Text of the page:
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The Forward Exchange Rate Bias Puzzle Is Persistent: Evidence from Stochastic and Nonparametric Cointegration Tests


  • Raj Aggarwal
  • Brian M. Lucey
  • Sunil K. Mohanty


An important puzzle in international finance is the failure of the forward exchange rate to be a rational forecast of the future spot rate. We document that even after accounting for nonstationarity, nonnormality, and heteroskedasticity using parametric and nonparametric tests on data for over a quarter century, U.S. dollar forward rates for the major currencies (the British pound, Japanese yen, Swiss franc, and the German mark) are generally not rational forecasts of future spot rates. These findings deepen the forward exchange rate bias puzzle, especially as these markets are the most liquid foreign exchange markets with very low trading costs. Copyright (c) 2009, The Eastern Finance Association.

Suggested Citation

  • Raj Aggarwal & Brian M. Lucey & Sunil K. Mohanty, 2009. "The Forward Exchange Rate Bias Puzzle Is Persistent: Evidence from Stochastic and Nonparametric Cointegration Tests," The Financial Review, Eastern Finance Association, vol. 44(4), pages 625-645, November.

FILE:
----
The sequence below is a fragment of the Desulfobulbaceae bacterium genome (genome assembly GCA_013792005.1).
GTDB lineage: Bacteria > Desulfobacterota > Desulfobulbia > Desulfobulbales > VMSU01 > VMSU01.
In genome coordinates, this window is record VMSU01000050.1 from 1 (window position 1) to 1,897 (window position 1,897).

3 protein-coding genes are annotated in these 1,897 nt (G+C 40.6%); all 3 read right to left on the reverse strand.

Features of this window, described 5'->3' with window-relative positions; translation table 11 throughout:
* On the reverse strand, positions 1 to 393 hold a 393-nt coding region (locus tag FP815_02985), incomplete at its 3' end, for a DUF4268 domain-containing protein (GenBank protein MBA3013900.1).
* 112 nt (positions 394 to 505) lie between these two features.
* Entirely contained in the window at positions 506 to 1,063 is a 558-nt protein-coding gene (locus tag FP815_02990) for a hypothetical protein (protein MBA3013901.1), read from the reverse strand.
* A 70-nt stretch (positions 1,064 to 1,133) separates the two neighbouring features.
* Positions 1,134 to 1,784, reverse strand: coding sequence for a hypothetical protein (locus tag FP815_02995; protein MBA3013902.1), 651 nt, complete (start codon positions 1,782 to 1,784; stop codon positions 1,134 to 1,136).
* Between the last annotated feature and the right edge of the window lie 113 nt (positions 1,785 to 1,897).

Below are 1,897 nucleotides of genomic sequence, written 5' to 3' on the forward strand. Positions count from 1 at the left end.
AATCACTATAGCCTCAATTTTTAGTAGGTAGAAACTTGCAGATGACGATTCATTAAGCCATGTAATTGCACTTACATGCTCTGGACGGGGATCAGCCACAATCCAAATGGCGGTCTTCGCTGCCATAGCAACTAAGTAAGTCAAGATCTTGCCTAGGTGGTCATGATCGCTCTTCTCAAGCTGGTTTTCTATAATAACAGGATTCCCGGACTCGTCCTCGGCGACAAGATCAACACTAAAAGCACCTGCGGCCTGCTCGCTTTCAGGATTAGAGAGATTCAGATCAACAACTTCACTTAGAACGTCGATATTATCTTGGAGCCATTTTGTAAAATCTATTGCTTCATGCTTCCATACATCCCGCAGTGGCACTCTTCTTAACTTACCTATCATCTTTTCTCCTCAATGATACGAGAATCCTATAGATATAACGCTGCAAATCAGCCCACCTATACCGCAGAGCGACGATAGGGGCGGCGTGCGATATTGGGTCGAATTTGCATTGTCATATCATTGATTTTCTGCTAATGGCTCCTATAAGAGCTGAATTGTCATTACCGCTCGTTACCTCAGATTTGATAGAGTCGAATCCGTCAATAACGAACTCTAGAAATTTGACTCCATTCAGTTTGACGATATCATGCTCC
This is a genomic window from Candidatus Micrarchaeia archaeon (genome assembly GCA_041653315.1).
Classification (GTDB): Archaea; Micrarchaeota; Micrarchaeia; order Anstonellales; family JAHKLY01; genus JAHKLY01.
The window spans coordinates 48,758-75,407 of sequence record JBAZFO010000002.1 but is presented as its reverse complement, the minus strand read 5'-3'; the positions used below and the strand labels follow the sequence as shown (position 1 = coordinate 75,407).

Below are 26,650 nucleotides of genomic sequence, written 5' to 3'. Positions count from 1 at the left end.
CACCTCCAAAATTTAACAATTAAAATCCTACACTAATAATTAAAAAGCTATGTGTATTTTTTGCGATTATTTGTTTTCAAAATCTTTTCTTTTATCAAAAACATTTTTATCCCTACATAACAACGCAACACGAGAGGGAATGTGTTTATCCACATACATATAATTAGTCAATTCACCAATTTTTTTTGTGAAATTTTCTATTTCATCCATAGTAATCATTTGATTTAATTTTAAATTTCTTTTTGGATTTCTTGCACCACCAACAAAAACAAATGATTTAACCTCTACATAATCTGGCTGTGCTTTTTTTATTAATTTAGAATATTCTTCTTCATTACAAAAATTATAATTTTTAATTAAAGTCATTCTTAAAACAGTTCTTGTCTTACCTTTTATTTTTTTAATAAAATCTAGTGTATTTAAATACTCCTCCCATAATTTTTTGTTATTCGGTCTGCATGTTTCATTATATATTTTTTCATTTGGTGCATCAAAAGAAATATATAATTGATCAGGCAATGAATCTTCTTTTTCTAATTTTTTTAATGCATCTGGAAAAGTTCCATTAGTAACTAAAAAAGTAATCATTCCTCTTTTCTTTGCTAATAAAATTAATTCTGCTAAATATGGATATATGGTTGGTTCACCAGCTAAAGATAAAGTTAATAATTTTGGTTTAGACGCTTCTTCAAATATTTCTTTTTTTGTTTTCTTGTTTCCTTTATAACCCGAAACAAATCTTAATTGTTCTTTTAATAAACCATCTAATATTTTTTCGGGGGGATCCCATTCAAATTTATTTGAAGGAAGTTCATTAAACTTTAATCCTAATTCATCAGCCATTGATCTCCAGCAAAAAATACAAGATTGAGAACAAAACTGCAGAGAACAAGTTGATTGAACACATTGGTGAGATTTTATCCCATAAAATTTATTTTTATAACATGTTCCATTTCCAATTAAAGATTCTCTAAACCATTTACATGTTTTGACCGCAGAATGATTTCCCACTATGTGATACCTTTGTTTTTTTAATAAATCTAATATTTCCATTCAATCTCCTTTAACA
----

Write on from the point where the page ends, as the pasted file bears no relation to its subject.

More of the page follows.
• Handle: RePEc:bla:finrev:v:44:y:2009:i:4:p:625-645

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    References listed on IDEAS

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    Cited by:

    1. Pippenger, John, 2017. "Forward Bias, The Failure Of Uncovered Interest Parity And Related Puzzles," University of California at Santa Barbara, Economics Working Paper Series qt2ff194s2, Department of Economics, UC Santa Barbara.
    2. Brian Lucey & Grace Loring, 2012. "Forward Exchange Rate Biasedness across Developed and Developing Country Currencies - Do Observed Patterns Persist Out of Sample?Abstract:," The Institute for International Integration Studies Discussion Paper Series iiisdp404, IIIS.
    3. Loring, Grace & Lucey, Brian, 2013. "An analysis of forward exchange rate biasedness across developed and developing country currencies: Do observed patterns persist out of sample?," Emerging Markets Review, Elsevier, vol. 17(C), pages 14-28.

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